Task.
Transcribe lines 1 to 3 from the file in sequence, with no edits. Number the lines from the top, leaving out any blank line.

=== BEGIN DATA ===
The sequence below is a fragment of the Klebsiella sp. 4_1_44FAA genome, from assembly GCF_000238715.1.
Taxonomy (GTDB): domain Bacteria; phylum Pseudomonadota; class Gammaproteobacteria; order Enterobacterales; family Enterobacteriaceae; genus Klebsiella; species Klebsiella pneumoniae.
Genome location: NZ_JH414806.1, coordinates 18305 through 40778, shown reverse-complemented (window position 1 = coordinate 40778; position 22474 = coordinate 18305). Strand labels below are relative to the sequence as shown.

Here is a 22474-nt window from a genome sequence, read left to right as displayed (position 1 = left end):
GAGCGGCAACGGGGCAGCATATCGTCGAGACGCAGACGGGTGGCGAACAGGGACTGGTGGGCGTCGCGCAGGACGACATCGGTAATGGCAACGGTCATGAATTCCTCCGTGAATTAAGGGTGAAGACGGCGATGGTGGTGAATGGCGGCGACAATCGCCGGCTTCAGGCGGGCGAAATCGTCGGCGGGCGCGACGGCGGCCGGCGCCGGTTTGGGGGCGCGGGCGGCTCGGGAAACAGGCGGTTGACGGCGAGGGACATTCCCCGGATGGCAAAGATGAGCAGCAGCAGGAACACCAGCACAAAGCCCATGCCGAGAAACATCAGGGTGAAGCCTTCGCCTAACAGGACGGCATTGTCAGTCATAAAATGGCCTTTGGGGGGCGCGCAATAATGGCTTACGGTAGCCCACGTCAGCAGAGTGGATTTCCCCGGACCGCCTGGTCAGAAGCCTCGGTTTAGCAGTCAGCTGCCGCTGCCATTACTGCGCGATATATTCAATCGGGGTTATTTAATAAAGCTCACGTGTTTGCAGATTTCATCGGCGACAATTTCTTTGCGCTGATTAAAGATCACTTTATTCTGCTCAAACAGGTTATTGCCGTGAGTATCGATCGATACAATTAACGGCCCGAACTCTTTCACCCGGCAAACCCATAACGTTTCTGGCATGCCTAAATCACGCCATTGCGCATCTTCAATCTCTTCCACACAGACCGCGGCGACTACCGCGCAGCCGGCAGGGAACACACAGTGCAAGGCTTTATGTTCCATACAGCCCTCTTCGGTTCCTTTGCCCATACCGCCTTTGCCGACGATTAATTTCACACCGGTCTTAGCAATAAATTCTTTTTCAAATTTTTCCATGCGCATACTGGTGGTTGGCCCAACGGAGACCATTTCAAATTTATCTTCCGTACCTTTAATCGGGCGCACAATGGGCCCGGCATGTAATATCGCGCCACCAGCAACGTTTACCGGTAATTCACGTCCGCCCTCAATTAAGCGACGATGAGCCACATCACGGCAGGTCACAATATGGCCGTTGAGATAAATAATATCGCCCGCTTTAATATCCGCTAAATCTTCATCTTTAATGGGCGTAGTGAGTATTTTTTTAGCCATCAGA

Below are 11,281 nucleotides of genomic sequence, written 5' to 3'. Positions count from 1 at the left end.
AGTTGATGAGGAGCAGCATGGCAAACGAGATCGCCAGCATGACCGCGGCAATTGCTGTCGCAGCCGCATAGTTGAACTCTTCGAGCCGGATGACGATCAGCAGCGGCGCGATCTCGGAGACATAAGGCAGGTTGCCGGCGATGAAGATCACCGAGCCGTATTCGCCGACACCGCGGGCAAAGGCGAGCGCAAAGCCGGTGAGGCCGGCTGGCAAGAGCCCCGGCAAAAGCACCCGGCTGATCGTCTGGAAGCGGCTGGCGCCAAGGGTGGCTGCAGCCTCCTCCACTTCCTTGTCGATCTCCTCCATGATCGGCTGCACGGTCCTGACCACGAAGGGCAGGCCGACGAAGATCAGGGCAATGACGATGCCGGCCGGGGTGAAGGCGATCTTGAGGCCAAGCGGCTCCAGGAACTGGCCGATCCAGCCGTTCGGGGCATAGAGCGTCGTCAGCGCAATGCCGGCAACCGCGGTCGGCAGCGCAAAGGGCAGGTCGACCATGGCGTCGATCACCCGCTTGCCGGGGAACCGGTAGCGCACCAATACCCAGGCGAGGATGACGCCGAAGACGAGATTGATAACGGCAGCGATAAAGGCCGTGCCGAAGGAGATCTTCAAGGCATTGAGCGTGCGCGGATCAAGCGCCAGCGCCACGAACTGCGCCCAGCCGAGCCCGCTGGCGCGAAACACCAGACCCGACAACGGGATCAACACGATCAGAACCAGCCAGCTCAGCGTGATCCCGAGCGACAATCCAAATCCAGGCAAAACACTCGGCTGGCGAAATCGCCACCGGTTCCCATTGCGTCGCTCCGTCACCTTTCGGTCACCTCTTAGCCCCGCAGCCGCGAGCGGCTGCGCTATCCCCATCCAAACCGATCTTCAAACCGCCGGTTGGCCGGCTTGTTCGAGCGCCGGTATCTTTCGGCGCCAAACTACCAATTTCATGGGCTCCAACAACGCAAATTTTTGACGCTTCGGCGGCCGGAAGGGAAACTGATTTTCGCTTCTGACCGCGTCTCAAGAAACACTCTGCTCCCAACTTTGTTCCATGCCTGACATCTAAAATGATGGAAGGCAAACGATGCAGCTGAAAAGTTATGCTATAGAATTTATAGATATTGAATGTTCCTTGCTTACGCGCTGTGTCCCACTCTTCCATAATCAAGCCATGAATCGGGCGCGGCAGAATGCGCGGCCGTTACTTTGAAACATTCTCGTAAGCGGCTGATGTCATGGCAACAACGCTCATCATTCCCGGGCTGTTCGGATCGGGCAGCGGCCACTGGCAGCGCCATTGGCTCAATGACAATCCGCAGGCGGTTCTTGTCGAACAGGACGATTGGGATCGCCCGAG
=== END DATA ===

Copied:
The sequence below is a fragment of the Klebsiella sp. 4_1_44FAA genome, from assembly GCF_000238715.1.
Taxonomy (GTDB): domain Bacteria; phylum Pseudomonadota; class Gammaproteobacteria; order Enterobacterales; family Enterobacteriaceae; genus Klebsiella; species Klebsiella pneumoniae.
Genome location: NZ_JH414806.1, coordinates 18305 through 40778, shown reverse-complemented (window position 1 = coordinate 40778; position 22474 = coordinate 18305). Strand labels below are relative to the sequence as shown.